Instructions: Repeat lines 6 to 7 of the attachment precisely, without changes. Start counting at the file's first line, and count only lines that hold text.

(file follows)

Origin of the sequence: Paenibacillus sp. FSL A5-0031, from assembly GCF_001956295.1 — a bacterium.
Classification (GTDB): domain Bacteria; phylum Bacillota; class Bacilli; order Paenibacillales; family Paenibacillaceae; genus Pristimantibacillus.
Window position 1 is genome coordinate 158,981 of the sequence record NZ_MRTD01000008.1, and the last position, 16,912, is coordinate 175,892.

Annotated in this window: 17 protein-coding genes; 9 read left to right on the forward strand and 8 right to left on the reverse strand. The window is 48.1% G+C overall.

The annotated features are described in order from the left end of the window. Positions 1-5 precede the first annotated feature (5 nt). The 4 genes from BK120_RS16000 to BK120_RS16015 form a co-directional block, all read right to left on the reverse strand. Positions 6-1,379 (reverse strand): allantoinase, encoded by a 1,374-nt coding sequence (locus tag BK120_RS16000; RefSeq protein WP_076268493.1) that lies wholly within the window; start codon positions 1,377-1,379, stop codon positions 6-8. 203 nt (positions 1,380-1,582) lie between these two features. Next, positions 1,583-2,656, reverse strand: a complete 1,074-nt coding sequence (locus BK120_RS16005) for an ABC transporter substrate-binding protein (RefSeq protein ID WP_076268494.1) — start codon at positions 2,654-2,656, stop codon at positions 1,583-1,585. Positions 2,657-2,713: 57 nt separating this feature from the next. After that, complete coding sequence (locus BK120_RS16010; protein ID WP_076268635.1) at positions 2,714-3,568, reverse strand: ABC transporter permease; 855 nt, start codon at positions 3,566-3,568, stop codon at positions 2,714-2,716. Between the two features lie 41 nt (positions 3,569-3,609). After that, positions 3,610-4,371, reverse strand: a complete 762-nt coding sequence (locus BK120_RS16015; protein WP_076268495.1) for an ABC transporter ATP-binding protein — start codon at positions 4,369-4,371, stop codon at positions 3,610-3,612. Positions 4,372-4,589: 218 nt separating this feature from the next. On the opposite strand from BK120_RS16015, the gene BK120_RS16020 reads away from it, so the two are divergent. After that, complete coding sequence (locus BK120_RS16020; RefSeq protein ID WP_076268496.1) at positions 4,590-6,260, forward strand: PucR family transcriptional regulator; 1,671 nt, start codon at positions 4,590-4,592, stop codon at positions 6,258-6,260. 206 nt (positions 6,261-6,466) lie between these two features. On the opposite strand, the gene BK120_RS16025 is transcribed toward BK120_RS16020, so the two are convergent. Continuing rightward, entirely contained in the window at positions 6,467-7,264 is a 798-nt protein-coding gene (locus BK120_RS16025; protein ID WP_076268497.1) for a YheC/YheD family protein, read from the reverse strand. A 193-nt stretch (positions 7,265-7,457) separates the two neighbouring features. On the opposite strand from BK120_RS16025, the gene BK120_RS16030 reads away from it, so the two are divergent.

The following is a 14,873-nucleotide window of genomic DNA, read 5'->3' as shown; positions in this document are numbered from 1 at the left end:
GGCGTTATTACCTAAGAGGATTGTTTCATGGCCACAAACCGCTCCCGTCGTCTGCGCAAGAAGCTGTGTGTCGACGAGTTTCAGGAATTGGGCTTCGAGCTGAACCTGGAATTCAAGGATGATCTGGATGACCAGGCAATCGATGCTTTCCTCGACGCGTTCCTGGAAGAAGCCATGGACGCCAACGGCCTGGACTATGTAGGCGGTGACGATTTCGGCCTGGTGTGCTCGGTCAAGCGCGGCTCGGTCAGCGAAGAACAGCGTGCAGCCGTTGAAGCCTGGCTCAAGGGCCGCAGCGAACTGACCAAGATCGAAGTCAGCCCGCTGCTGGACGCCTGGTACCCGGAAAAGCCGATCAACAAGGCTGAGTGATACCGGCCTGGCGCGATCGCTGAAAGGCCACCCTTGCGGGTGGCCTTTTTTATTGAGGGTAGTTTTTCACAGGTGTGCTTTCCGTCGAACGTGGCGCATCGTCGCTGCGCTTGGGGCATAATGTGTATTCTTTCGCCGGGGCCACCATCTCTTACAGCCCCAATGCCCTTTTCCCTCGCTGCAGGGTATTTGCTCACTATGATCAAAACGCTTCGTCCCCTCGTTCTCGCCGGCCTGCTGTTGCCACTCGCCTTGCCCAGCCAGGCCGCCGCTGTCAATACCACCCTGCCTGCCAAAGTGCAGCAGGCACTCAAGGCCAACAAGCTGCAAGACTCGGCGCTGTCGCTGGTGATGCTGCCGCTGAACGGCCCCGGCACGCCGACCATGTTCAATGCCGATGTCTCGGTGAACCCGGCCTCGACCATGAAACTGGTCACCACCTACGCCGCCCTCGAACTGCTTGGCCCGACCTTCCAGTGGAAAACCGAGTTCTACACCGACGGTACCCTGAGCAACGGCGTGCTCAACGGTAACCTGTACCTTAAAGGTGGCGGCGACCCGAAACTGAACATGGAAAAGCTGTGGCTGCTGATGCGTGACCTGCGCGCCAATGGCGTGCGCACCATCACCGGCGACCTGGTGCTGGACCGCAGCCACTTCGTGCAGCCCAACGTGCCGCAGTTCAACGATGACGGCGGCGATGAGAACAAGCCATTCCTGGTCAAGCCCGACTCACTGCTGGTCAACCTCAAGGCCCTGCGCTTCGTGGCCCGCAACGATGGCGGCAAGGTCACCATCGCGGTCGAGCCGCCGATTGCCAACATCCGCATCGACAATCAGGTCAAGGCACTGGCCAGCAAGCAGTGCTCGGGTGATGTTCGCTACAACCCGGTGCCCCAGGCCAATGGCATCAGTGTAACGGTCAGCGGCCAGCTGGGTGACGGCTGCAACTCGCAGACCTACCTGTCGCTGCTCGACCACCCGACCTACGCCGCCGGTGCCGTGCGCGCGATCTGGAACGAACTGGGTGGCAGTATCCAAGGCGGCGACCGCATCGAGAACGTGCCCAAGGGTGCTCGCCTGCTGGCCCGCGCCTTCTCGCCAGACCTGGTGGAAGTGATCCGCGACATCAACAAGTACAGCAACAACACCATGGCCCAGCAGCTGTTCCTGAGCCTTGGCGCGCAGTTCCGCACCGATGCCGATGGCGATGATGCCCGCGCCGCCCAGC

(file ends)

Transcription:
The following is a 14,873-nucleotide window of genomic DNA, read 5'->3' as shown; positions in this document are numbered from 1 at the left end:
GGCGTTATTACCTAAGAGGATTGTTTCATGGCCACAAACCGCTCCCGTCGTCTGCGCAAGAAGCTGTGTGTCGACGAGTTTCAGGAATTGGGCTTCGAGCTGAACCTGGAATTCAAGGATGATCTGGATGACCAGGCAATCGATGCTTTCCTCGACGCGTTCCTGGAAGAAGCCATGGACGCCAACGGCCTGGACTATGTAGGCGGTGACGATTTCGGCCTGGTGTGCTCGGTCAAGCGCGGCTCGGTCAGCGAAGAACAGCGTGCAGCCGTTGAAGCCTGGCTCAAGGGCCGCAGCGAACTGACCAAGATCGAAGTCAGCCCGCTGCTGGACGCCTGGTACCCGGAAAAGCCGATCAACAAGGCTGAGTGATACCGGCCTGGCGCGATCGCTGAAAGGCCACCCTTGCGGGTGGCCTTTTTTATTGAGGGTAGTTTTTCACAGGTGTGCTTTCCGTCGAACGTGGCGCATCGTCGCTGCGCTTGGGGCATAATGTGTATTCTTTCGCCGGGGCCACCATCTCTTACAGCCCCAATGCCCTTTTCCCTCGCTGCAGGGTATTTGCTCACTATGATCAAAACGCTTCGTCCCCTCGTTCTCGCCGGCCTGCTGTTGCCACTCGCCTTGCCCAGCCAGGCCGCCGCTGTCAATACCACCCTGCCTGCCAAAGTGCAGCAGGCACTCAAGGCCAACAAGCTGCAAGACTCGGCGCTGTCGCTGGTGATGCTGCCGCTGAACGGCCCCGGCACGCCGACCATGTTCAATGCCGATGTCTCGGTGAACCCGGCCTCGACCATGAAACTGGTCACCACCTACGCCGCCCTCGAACTGCTTGGCCCGACCTTCCAGTGGAAAACCGAGTTCTACACCGACGGTACCCTGAGCAACGGCGTGCTCAACGGTAACCTGTACCTTAAAGGTGGCGGCGACCCGAAACTGAACATGGAAAAGCTGTGGCTGCTGATGCGTGACCTGCGCGCCAATGGCGTGCGCACCATCACCGGCGACCTGGTGCTGGACCGCAGCCACTTCGTGCAGCCCAACGTGCCGCAGTTCAACGATGACGGCGGCGATGAGAACAAGCCATTCCTGGTCAAGCCCGACTCACTGCTGGTCAACCTCAAGGCCCTGCGCTTCGTGGCCCGCAACGATGGCGGCAAGGTCACCATCGCGGTCGAGCCGCCGATTGCCAACATCCGCATCGACAATCAGGTCAAGGCACTGGCCAGCAAGCAGTGCTCGGGTGATGTTCGCTACAACCCGGTGCCCCAGGCCAATGGCATCAGTGTAACGGTCAGCGGCCAGCTGGGTGACGGCTGCAACTCGCAGACCTACCTGTCGCTGCTCGACCACCCGACCTACGCCGCCGGTGCCGTGCGCGCGATCTGGAACGAACTGGGTGGCAGTATCCAAGGCGGCGACCGCATCGAGAACGTGCCCAAGGGTGCTCGCCTGCTGGCCCGCGCCTTCTCGCCAGACCTGGTGGAAGTGATCCGCGACATCAACAAGTACAGCAACAACACCATGGCCCAGCAGCTGTTCCTGAGCCTTGGCGCGCAGTTCCGCACCGATGCCGATGGCGATGATGCCCGCGCCGCCCAGC